Tides and colder weather this season have done a good job of making morning walks a sometime activity. Thinking back to last December I remember nothing about conditions that made getting out on the beach every morning difficult. The arrival of winter this year has had a different effect on the tide and its interaction with the beach, making what was last year’s solid footing into a December ’11 mushy mess. Something about the look of the beach last Wednesday encouraged a walk, but it was one that quickly turned into a plodding drag through a pudding bowl of sand in a hard and cold wind. It was a long three miles of dodging surf and glistening wrack, wet and tangled with seashells. The deceptive part is always the direction of the wind, and what is a helpful boost in one direction becomes a delaying force the other. The combination of cold and unstable footing eventually got me home wheezing with long dormant asthma.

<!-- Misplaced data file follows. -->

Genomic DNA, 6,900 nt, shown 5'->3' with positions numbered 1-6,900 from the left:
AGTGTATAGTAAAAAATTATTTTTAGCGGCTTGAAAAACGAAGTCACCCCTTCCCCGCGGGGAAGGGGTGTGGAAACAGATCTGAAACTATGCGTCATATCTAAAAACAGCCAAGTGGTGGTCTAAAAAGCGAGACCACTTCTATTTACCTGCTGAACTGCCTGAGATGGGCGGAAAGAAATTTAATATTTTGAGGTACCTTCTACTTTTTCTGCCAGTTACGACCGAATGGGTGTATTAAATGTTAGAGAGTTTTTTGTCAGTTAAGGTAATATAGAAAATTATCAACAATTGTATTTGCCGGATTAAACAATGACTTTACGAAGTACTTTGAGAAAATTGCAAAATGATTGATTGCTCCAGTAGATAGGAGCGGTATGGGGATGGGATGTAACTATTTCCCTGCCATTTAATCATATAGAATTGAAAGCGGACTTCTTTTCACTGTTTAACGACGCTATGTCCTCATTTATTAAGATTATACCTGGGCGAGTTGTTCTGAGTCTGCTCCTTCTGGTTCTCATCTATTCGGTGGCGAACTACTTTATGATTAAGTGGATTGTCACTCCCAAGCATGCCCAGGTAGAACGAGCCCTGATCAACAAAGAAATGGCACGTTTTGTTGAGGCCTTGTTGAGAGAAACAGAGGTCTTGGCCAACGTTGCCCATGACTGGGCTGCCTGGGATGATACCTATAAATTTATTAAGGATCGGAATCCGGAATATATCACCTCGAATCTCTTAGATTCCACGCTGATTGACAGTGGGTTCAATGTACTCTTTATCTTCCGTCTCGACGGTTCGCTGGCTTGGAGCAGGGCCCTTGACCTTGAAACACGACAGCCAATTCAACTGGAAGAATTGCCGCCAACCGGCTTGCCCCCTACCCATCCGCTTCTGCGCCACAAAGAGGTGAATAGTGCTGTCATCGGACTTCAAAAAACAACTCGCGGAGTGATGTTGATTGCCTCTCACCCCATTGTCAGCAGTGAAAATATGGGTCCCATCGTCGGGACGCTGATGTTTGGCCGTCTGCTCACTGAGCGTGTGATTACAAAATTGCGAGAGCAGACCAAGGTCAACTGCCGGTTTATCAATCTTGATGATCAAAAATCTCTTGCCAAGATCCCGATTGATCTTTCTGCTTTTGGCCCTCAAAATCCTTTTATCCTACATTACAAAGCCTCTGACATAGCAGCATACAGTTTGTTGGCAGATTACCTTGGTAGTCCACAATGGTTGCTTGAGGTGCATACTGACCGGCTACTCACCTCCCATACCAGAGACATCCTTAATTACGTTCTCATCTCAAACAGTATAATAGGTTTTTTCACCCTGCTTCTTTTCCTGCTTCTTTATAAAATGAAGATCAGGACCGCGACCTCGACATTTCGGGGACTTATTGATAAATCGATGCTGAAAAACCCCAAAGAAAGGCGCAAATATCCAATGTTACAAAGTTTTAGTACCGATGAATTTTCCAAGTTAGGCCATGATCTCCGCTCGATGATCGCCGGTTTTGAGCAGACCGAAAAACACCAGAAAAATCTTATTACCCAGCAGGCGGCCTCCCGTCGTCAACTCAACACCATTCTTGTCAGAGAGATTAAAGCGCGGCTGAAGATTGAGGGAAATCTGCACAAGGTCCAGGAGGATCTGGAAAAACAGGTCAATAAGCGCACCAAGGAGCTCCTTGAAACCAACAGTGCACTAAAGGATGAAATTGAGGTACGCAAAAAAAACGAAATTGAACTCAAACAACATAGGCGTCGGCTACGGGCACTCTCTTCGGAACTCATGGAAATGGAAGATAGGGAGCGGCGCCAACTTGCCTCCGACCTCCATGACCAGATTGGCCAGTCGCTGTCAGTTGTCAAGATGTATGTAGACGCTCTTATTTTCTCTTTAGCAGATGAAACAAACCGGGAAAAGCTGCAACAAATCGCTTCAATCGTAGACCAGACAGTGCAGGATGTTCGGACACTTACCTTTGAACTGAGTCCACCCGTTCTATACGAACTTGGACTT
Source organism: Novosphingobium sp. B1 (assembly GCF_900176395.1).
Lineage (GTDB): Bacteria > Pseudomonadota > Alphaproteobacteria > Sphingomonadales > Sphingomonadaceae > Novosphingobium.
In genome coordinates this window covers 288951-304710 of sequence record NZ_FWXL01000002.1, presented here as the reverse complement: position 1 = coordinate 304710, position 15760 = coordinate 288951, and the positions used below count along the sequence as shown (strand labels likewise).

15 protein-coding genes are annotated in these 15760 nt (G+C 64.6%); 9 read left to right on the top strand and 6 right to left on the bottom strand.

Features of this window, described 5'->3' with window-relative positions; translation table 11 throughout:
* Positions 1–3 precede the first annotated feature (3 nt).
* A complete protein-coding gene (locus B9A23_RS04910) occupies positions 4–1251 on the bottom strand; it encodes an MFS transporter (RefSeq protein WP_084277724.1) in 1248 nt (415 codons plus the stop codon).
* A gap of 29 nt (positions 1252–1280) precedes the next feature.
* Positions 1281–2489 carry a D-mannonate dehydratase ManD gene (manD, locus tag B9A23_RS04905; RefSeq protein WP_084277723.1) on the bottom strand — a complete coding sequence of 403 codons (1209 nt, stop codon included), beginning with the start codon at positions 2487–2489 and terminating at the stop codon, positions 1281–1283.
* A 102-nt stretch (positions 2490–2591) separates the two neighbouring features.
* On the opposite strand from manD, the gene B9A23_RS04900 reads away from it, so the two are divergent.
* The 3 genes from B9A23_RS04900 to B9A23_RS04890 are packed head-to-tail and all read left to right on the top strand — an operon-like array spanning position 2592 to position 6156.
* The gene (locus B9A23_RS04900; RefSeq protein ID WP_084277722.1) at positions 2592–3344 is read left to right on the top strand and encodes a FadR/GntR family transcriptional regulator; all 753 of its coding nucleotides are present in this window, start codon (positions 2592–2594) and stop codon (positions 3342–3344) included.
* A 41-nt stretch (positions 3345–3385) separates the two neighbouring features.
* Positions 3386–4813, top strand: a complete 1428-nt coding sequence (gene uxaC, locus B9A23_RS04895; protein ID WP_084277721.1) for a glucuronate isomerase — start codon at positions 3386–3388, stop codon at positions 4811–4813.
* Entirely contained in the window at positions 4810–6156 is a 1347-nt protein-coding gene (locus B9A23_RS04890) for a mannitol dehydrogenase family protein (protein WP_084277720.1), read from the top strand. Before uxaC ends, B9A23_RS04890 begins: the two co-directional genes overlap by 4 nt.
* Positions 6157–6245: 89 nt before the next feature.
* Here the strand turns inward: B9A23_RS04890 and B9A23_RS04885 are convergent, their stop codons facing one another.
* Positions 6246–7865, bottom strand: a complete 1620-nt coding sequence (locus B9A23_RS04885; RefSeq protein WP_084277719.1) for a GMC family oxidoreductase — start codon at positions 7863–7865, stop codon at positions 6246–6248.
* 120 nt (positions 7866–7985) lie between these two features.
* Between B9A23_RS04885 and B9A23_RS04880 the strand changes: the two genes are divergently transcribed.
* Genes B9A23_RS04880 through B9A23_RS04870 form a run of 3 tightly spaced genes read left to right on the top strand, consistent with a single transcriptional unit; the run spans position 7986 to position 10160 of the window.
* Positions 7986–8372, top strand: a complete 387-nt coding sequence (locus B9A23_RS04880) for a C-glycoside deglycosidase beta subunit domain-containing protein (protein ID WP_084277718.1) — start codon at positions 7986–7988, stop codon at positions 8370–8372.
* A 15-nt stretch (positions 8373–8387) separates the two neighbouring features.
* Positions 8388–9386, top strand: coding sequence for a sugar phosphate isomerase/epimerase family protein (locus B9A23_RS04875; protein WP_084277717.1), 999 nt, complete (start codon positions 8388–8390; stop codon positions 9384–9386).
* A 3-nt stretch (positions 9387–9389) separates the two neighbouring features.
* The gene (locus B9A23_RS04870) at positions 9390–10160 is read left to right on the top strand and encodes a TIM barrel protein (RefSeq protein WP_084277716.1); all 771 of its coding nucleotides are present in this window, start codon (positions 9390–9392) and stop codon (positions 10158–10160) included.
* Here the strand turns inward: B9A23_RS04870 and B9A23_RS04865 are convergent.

But there is another side. While those winds and tides enforce their changes upon the beach and sand, and while the encroaching cold brings on shivers and long sleeves, what a sky and what an ocean fill out the rest of the picture! I have taken to eating breakfast on the patio for the pleasure of observing the water and sky in early morning. Apart from the obvious there are forces unseen that now pass their brush and palette across sky and water, leaving behind a canvas fresh with the textures of brand new blues, fresher greens and chilly grays, all fluffed by overhanging clouds of winter white.
The best of this season for some oceanfront dwellers is the absence of people, the emptiness and barren aspect of a beach in winter, when even the faraway silhouette of another is almost nettling. These December mornings I sit with breakfast in the splendor of cold sunlight, the island adirondack chair offering a throne-like vista of empty sea and untrammeled beach, and I mumble a silent thanks for the distance of everything but sky, ocean, sand and my own thoughts.